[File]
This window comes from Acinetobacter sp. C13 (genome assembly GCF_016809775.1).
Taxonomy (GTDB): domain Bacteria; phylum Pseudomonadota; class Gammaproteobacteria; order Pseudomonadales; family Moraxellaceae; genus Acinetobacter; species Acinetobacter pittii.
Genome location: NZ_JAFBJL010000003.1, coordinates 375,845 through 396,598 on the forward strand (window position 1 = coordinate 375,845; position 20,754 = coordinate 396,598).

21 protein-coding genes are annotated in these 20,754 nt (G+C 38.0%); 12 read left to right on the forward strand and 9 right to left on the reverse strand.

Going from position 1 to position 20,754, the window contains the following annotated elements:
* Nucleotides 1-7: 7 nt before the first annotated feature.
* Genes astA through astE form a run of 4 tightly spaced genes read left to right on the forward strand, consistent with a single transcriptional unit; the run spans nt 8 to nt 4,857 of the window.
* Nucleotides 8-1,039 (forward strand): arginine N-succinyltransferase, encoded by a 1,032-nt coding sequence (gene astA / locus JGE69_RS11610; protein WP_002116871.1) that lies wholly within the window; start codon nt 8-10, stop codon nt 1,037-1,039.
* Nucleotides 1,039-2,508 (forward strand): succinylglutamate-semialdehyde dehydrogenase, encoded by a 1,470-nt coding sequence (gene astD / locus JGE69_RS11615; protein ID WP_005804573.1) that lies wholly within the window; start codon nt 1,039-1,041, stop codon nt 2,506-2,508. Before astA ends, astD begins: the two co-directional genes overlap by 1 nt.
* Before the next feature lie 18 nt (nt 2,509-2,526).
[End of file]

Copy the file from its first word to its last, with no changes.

This window comes from Acinetobacter sp. C13 (genome assembly GCF_016809775.1).
Taxonomy (GTDB): domain Bacteria; phylum Pseudomonadota; class Gammaproteobacteria; order Pseudomonadales; family Moraxellaceae; genus Acinetobacter; species Acinetobacter pittii.
Genome location: NZ_JAFBJL010000003.1, coordinates 375,845 through 396,598 on the forward strand (window position 1 = coordinate 375,845; position 20,754 = coordinate 396,598).

21 protein-coding genes are annotated in these 20,754 nt (G+C 38.0%); 12 read left to right on the forward strand and 9 right to left on the reverse strand.

Going from position 1 to position 20,754, the window contains the following annotated elements:
* Nucleotides 1-7: 7 nt before the first annotated feature.
* Genes astA through astE form a run of 4 tightly spaced genes read left to right on the forward strand, consistent with a single transcriptional unit; the run spans nt 8 to nt 4,857 of the window.
* Nucleotides 8-1,039 (forward strand): arginine N-succinyltransferase, encoded by a 1,032-nt coding sequence (gene astA / locus JGE69_RS11610; protein WP_002116871.1) that lies wholly within the window; start codon nt 8-10, stop codon nt 1,037-1,039.
* Nucleotides 1,039-2,508 (forward strand): succinylglutamate-semialdehyde dehydrogenase, encoded by a 1,470-nt coding sequence (gene astD / locus JGE69_RS11615; protein ID WP_005804573.1) that lies wholly within the window; start codon nt 1,039-1,041, stop codon nt 2,506-2,508. Before astA ends, astD begins: the two co-directional genes overlap by 1 nt.
* Before the next feature lie 18 nt (nt 2,509-2,526).